Salmonella’s defense boosted 475 times in raw dog food

Humans have been using lactic acid for thousands of years to preserve their food in the form of sauerkraut, sourdough, and other fermented foods. Lactic acid also has a history in pet food. For more than six decades, early wet pet foods used lactic acid to prevent spoilage from mold and other microbes. This chemical still works in dog and cat foods to protect the taste and help retain moisture. In the rising trend of raw pet foods, lactic acid may continue to help producers fight salmonella when used with high-pressure processing.

Lactic acid may also help kill salmonella in raw dog foods. While the popularity of raw nutrition has grown, many recalls and FDA alerts have included the products. Raw pet foods must meet strict federal regulations against pathogens, while maintaining the cruelty of the products. Conventional production and sterilization methods tend to heat foods to the point of cooking. High pressure processing provides an acceptable option for raw pet food by creating a uniformly intense force around a pet food container, usually in a sealed water tank. This pressure is transferred instantly and evenly throughout the raw pet food. Under such high pressure, pathogenic microorganisms and enzymes that spoil food are inactivated. This technique works regardless of the size and shape of the package, as long as the container can withstand the processing conditions. The stresses used in HPP cause few physical changes to the ingredients since stress does not appear to seriously affect covalent bonds (a type of attraction at the atomic scale) in foods. However, the amount of time used to process a raw product affects the energy use, cost, and physical properties of the final product. By increasing the effectiveness of high-pressure processing, lactic acid may aid the safety of raw pet food.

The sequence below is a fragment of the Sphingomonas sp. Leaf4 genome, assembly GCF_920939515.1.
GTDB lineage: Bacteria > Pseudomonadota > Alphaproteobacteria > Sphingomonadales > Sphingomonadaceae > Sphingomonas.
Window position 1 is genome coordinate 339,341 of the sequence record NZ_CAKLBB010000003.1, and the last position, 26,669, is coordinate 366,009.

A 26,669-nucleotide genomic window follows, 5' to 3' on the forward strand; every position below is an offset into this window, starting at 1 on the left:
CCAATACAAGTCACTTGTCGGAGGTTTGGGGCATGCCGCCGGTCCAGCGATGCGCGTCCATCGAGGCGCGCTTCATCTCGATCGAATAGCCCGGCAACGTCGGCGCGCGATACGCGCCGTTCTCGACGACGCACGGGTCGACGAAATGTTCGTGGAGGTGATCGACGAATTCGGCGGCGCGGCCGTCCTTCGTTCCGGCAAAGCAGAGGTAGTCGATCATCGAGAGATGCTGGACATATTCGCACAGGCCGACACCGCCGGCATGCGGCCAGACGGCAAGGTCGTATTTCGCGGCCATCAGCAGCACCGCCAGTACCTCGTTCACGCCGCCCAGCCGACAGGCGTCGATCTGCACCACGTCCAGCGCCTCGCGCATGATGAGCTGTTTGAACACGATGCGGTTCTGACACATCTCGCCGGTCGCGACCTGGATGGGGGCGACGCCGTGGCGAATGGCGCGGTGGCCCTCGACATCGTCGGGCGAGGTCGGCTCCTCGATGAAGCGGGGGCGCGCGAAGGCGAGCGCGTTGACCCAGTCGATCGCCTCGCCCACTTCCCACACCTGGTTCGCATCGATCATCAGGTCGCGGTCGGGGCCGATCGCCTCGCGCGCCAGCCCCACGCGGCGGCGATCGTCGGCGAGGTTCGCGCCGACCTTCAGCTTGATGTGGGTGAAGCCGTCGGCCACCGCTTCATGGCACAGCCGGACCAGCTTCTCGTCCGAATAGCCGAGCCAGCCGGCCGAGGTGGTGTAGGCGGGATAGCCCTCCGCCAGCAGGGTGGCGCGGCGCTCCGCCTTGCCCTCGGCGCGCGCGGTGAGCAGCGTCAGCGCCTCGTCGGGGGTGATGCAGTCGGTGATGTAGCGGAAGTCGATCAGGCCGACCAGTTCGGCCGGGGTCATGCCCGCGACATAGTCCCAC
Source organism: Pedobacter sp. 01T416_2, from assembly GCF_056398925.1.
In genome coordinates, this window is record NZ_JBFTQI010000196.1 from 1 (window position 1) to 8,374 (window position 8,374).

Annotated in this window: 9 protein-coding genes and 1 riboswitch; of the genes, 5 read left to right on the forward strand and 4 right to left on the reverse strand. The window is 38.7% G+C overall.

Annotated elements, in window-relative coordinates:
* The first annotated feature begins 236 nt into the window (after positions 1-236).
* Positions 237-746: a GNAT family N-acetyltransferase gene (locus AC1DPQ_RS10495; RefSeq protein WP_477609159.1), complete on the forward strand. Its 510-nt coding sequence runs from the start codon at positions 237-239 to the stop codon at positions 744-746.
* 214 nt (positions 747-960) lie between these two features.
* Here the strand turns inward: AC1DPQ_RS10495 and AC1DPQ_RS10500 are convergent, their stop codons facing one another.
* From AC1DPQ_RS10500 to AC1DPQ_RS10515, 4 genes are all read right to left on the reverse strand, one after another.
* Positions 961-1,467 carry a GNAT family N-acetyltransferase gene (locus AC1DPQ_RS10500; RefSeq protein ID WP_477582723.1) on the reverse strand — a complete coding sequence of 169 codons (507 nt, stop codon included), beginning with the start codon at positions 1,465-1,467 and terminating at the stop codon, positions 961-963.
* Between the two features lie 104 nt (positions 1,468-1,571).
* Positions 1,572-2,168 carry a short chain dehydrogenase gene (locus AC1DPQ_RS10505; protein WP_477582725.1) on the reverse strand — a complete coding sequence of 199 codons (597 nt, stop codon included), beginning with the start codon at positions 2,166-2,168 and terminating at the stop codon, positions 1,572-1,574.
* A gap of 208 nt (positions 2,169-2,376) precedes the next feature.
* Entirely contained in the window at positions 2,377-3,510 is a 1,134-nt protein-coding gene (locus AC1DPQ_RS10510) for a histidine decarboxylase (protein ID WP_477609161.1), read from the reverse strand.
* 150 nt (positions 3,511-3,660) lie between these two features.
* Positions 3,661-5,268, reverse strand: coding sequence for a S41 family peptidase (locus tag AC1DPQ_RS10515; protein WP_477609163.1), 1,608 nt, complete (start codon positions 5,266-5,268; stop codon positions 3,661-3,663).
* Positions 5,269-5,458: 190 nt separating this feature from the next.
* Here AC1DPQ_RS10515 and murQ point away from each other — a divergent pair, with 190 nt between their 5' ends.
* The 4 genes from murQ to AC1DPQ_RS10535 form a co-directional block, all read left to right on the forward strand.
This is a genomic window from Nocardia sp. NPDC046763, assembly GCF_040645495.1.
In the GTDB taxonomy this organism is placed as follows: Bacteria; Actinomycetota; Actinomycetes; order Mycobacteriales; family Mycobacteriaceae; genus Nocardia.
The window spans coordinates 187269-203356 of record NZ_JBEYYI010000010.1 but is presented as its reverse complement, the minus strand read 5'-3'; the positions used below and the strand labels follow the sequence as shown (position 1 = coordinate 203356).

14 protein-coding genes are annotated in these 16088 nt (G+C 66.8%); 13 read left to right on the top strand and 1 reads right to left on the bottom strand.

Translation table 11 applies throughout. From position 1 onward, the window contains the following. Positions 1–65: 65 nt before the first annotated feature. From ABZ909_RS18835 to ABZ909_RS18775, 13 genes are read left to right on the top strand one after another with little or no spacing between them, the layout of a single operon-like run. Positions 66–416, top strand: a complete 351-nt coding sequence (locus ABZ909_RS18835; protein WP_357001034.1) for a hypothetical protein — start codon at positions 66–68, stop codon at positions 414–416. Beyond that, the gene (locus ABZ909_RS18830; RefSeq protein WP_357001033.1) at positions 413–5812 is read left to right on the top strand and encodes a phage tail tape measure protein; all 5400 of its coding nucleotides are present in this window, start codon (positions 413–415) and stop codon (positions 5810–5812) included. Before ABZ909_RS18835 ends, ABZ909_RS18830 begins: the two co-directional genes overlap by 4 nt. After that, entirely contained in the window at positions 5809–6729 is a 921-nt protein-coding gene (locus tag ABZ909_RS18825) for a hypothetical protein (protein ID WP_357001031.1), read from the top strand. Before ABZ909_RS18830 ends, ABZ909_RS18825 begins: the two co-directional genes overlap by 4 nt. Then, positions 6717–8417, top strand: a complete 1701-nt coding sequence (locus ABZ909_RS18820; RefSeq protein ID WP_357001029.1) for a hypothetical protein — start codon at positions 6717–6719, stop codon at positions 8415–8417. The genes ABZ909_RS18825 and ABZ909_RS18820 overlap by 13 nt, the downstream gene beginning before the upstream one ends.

Try using lactic acid in raw dog food

A group of researchers used lactic acid in raw dog food where the products had undergone a high pressure processing process. Scientists conducted experiments to evaluate the effect of lactic acid on the resilience of Salmonella during high-pressure treatment. Lactic acid concentrations ranged from 0 to 7.2 g/kg. They also evaluated the effects of stress intensity and pressure retention time from 0 to 7 minutes. After four minutes of high-pressure treatment at 500 MPa, the scientists estimated the potential for salmonella contamination with a non-acidic product to be 0.03%. An additional four to six minutes under pressure reduced this probability by about 50 times. Lactic acid had a more dramatic effect.

In raw dog foods containing 3.6 g/kg lactic acid, an increase in processing time reduced the potential for salmonella contamination by 475-fold. The scientists concluded that adding lactic acid to raw pet foods may be a valuable step to reduce the potential for contamination and costly recalls.

The journal Animal Feed Science and Technology published the results of an experiment that involved lactic acid in raw dog food undergoing a high-pressure processing process.

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